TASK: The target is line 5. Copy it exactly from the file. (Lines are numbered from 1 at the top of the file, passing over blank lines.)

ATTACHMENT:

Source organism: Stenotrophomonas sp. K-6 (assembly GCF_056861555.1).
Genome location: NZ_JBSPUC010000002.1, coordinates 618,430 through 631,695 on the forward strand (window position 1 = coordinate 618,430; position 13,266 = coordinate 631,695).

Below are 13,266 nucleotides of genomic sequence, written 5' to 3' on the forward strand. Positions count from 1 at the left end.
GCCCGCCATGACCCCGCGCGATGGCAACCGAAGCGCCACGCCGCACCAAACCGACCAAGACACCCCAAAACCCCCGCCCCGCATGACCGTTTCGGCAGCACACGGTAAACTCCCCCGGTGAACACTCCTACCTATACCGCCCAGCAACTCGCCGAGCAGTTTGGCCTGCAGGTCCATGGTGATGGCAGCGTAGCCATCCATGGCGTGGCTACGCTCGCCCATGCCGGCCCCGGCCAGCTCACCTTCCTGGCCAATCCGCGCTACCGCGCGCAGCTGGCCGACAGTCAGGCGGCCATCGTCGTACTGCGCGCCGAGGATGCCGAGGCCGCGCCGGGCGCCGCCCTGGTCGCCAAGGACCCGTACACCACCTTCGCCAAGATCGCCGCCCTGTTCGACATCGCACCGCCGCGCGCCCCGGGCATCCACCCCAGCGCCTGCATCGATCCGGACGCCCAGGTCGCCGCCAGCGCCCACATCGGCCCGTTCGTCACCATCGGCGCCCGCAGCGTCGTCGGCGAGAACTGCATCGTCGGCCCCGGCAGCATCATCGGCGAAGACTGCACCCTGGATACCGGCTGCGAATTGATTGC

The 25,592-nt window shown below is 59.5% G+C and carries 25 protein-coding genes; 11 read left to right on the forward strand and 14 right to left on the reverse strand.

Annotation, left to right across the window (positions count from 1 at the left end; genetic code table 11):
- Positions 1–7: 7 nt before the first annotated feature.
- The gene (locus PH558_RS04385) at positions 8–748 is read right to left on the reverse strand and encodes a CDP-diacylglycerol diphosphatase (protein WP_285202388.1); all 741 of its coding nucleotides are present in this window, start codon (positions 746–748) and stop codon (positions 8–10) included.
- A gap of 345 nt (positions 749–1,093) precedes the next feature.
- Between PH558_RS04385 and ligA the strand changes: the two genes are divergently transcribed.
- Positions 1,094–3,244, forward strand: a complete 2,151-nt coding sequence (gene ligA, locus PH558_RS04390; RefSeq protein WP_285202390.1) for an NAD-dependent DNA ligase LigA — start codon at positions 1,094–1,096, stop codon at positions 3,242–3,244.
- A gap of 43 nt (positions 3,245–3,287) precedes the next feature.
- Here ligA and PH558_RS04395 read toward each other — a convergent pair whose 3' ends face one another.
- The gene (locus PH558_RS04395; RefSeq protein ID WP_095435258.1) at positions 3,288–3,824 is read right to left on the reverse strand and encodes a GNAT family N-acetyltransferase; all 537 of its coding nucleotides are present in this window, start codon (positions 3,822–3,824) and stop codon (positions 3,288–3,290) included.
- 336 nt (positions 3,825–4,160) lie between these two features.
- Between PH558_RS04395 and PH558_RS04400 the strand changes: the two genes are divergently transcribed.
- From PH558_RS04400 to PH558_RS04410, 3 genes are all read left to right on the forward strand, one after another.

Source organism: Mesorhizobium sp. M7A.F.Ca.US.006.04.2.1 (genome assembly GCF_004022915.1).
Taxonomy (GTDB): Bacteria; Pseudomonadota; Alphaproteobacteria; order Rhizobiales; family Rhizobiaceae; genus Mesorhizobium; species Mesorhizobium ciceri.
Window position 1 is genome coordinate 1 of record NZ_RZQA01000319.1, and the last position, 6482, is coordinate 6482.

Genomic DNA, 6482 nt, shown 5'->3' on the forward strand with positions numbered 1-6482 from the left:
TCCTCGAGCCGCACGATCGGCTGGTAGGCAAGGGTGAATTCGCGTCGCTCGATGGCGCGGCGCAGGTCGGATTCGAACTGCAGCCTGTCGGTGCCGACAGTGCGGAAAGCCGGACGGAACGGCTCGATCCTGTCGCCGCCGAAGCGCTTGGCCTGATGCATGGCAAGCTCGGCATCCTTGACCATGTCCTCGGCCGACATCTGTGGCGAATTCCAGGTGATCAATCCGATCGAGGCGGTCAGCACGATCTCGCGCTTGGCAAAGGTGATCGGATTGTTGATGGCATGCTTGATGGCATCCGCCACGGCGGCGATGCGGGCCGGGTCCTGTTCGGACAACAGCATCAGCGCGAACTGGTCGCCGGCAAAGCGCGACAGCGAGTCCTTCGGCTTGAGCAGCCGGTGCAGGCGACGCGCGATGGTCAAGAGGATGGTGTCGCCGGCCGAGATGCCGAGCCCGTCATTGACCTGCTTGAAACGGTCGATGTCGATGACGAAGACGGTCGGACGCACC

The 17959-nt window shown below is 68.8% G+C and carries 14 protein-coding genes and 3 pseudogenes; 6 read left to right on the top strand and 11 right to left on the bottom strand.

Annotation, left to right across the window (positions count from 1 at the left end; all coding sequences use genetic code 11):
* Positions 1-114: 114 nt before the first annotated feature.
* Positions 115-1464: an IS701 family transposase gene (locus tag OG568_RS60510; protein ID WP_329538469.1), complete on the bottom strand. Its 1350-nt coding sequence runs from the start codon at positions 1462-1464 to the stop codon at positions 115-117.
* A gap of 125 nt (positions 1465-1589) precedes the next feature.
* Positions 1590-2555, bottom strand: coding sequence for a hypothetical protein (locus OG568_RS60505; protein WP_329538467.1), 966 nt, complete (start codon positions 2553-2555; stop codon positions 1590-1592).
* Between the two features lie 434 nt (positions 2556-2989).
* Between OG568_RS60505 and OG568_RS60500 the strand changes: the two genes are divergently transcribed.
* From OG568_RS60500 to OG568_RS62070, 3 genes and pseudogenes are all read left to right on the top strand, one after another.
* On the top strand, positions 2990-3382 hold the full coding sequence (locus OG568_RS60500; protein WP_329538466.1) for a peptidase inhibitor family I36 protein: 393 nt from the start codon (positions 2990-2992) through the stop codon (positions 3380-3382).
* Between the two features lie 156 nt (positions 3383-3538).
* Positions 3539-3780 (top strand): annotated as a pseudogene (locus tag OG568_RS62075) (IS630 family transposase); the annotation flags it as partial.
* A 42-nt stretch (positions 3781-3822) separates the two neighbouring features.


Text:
The 25,592-nt window shown below is 59.5% G+C and carries 25 protein-coding genes; 11 read left to right on the forward strand and 14 right to left on the reverse strand.